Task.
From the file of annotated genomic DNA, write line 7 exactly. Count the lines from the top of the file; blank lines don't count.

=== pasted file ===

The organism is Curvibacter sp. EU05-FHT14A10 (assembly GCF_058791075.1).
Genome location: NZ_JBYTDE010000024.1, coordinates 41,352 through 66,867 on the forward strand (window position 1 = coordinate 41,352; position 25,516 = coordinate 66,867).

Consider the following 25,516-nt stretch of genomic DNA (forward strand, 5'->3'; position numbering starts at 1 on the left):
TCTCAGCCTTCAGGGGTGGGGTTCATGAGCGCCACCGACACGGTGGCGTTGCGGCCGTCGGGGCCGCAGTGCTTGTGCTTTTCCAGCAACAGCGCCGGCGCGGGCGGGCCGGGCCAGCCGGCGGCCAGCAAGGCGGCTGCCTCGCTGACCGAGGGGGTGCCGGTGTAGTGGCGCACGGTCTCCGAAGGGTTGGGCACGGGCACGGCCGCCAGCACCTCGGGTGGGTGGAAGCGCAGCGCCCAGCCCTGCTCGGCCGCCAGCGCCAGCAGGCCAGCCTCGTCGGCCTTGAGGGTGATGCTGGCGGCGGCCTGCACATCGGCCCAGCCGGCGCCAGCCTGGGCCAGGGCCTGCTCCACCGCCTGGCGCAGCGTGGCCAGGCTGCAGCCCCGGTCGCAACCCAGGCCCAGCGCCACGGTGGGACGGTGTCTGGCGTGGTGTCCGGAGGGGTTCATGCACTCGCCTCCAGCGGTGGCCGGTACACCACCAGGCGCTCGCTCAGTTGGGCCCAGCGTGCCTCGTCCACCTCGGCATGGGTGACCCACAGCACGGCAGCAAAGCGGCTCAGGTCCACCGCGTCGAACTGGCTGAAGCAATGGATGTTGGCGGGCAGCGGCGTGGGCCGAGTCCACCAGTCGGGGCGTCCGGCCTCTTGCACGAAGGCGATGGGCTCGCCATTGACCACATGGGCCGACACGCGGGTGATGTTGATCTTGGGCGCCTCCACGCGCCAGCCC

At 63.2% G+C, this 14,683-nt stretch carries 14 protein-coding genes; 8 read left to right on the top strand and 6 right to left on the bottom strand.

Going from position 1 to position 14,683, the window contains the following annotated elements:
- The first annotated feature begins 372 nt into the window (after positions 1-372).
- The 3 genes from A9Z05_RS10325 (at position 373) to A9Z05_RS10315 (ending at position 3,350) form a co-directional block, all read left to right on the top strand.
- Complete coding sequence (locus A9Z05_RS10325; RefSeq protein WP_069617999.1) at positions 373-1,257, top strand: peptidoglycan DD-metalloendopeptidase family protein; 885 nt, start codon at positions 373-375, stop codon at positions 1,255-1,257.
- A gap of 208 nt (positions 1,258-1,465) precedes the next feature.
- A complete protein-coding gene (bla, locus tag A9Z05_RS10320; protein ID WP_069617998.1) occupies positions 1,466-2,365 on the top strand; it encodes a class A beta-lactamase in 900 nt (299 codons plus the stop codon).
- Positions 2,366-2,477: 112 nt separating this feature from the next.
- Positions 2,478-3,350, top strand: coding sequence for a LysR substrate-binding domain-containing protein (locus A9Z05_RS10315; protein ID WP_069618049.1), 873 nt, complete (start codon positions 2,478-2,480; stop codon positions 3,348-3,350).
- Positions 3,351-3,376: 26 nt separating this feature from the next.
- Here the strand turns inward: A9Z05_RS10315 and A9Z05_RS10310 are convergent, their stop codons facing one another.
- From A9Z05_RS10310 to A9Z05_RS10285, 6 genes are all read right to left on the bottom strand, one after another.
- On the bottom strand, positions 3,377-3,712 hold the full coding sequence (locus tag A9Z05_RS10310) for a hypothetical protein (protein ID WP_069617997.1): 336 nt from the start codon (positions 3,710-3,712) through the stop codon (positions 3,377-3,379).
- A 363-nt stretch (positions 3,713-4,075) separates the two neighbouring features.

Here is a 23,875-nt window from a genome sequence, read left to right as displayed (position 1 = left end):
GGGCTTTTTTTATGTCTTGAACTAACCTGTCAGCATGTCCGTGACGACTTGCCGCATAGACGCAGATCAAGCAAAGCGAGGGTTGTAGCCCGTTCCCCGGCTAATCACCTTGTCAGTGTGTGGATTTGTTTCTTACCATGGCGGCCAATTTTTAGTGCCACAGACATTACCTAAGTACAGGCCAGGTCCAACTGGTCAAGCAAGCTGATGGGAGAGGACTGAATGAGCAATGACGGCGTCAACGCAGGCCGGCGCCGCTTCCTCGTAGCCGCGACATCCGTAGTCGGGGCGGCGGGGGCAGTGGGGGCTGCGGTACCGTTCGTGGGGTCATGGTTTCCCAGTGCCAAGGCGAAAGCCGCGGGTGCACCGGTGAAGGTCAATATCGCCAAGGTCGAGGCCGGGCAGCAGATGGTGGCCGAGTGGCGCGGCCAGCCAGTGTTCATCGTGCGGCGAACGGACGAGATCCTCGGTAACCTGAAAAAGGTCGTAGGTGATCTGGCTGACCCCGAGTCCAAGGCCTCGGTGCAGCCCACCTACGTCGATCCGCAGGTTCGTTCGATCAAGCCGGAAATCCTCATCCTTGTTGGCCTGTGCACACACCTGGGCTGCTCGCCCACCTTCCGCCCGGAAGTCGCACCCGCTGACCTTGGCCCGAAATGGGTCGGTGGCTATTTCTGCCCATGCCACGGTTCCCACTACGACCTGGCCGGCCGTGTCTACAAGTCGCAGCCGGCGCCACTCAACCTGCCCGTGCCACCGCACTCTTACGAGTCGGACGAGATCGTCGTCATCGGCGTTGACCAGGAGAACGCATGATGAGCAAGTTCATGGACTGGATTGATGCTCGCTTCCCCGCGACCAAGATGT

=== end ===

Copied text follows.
- The first annotated feature begins 372 nt into the window (after positions 1-372).